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Homework Help: HELP:Calculus (area region)

  1. Nov 25, 2004 #1
    1) Find the area of the region bounded by the graphs of
    f(x) = x^2 - 5x + 3
    H(x) = -x

    Is H(x) an antiderivative? how do I solve this?

    2) Find the area of the region bounded by the graphs of
    x - y^2 + 2y + 4 = 2
    2y - 2 - x = 0

    so, x = y^2 - 2y - 2 and x = 2y - 2
    I, then, substitute the x: y^2 - 2y -2 = 2y -2 and got y^2 - 4y=0
    so, y=0,4
    then I solve with antiderivatives and got -32/3 but the correct answer is
  2. jcsd
  3. Nov 25, 2004 #2
    It looks like you're meant to assume that H(x) is just another function, like the quadratic you're given. What you need to do is find out where H(x) = f(x) and then find the areas under H(x) and f(x) between these limits and subtract one from the other. Finding the area under H(x) won't even require integration, as it's a straight line.
  4. Nov 25, 2004 #3


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    Did you draw a diagram so that you could see what was going on? You could simply plug the two functions into your computer or graphing calculator and see what bounded region the question is talking about. But it's not hard to graph it by hand, right?

    h(x) = -x --a line passing through the origin with slope -1

    The second graph is obviously parabolic, and it's easy to see what it's like by completing the square:

    [tex] f(x) = x^2 - 5x + 3 = x^2 - 5x + 25/4 + 3 - 25/4 [/tex]

    [tex] = (x - 5/2)^2 -13/4 [/tex]

    So the graph is just that of y = x2 with a vertex shifted 5/2 to the right and 3 1/4 down. Now that you're looking at the graph, you can see that it's bound by h(x) on top and f(x) below. Can you see then that the area will be given by:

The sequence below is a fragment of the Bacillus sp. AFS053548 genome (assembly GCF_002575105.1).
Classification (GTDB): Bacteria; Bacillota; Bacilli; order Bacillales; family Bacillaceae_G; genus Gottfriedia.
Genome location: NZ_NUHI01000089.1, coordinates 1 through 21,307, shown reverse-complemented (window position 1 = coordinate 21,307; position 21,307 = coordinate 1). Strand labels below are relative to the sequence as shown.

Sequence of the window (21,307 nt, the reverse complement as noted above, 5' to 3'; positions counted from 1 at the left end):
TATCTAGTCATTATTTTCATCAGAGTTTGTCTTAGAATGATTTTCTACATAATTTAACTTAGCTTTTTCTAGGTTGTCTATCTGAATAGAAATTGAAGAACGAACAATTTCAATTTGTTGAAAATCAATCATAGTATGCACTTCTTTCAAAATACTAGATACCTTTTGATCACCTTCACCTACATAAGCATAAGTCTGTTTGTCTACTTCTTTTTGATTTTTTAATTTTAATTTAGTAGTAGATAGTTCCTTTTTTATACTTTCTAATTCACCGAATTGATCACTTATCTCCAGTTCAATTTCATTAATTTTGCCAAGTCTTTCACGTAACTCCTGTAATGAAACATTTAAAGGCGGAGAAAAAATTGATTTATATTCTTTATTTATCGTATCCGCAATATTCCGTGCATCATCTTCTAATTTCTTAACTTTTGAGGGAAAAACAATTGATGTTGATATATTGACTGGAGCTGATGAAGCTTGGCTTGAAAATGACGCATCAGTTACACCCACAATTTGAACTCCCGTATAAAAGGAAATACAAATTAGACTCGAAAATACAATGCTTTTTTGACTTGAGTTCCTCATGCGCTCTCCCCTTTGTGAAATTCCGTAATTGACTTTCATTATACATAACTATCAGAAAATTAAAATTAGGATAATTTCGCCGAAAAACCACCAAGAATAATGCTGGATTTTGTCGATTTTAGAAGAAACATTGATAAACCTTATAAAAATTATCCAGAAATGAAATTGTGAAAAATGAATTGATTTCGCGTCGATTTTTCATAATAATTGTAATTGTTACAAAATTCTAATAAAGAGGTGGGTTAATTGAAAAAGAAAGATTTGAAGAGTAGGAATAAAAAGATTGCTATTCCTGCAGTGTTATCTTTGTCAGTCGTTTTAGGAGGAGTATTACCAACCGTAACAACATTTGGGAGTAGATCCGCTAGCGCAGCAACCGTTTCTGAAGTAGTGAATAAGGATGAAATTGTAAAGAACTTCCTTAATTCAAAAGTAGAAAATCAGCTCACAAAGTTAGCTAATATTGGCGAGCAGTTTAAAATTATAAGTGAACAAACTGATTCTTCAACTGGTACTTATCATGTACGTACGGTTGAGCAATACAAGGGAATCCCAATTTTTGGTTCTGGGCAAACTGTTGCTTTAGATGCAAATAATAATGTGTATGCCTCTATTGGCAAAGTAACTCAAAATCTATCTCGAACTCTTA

[tex] \int_a^b {(h(x) - f(x))}dx [/tex]

    But what are these points bounding the region on the left and right, with x-coordinates a and b, respectively? They are the intersection points of the graphs of the two functions! They must satisfy both expressions, so that:

    [tex] -x = x^2 - 5x + 3 [/tex]

    [tex] 0 = x^2 - 4x + 3 = (x-3)(x-1) [/tex]

    [tex] x = 1, x = 3 [/tex]

    so we have intersection points (1, -1) and (3, -3)

    The area becomes:

    [tex] \int_1^3 {(-x - x^2 + 5x -3)}dx [/tex]

    [tex] = \int_1^3 {(- x^2 + 4x -3)}dx [/tex]

    I get -4/3 by hand, which agrees with the TI-83 answer -1.33333333333333....

    Try #2 now
  5. Nov 25, 2004 #4
    cepheid, I followed what you did and still got -32/3 for #2, but the correct answer is -16/3
  6. Nov 25, 2004 #5


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    Well, I gave it a shot, but really you should post YOUR work from now on. so that people can see what you did and help you along...don't just say..."Oh I did such and such, but it didn't work."

    In this case, I'm at a loss, unless there's a typo in the original question. I didn't get -16/3. Here's what I did:

    1) Solved for x in terms of y for both functions (it happens to be easier that way in this problem)

    2) Plotted the graphs (x vs y) for both functions, and determined which curve formed the lower and upper boundary of the region

    3) Equated the expressions for the functions to solve for the intersection points.

    That gave me:

    [tex] \int_0^4 {(-y^2 + 4y)dy} = \left[-\frac{y^3}{3} + 2y^2\right]_0^4 [/tex]

    [tex] = -\frac{64}{3} + 32 = -\frac{64}{3} + \frac{96}{3} = \frac{32}{3} [/tex]

    According to you, that's not the answer! I don't know what's going on with this problem.
  7. Nov 25, 2004 #6


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    Where did you get the "correct" answer from? Does it bother you that your question asked for an area and this solution is negative? (you might want to check cepheid's anwser for #1 as well)
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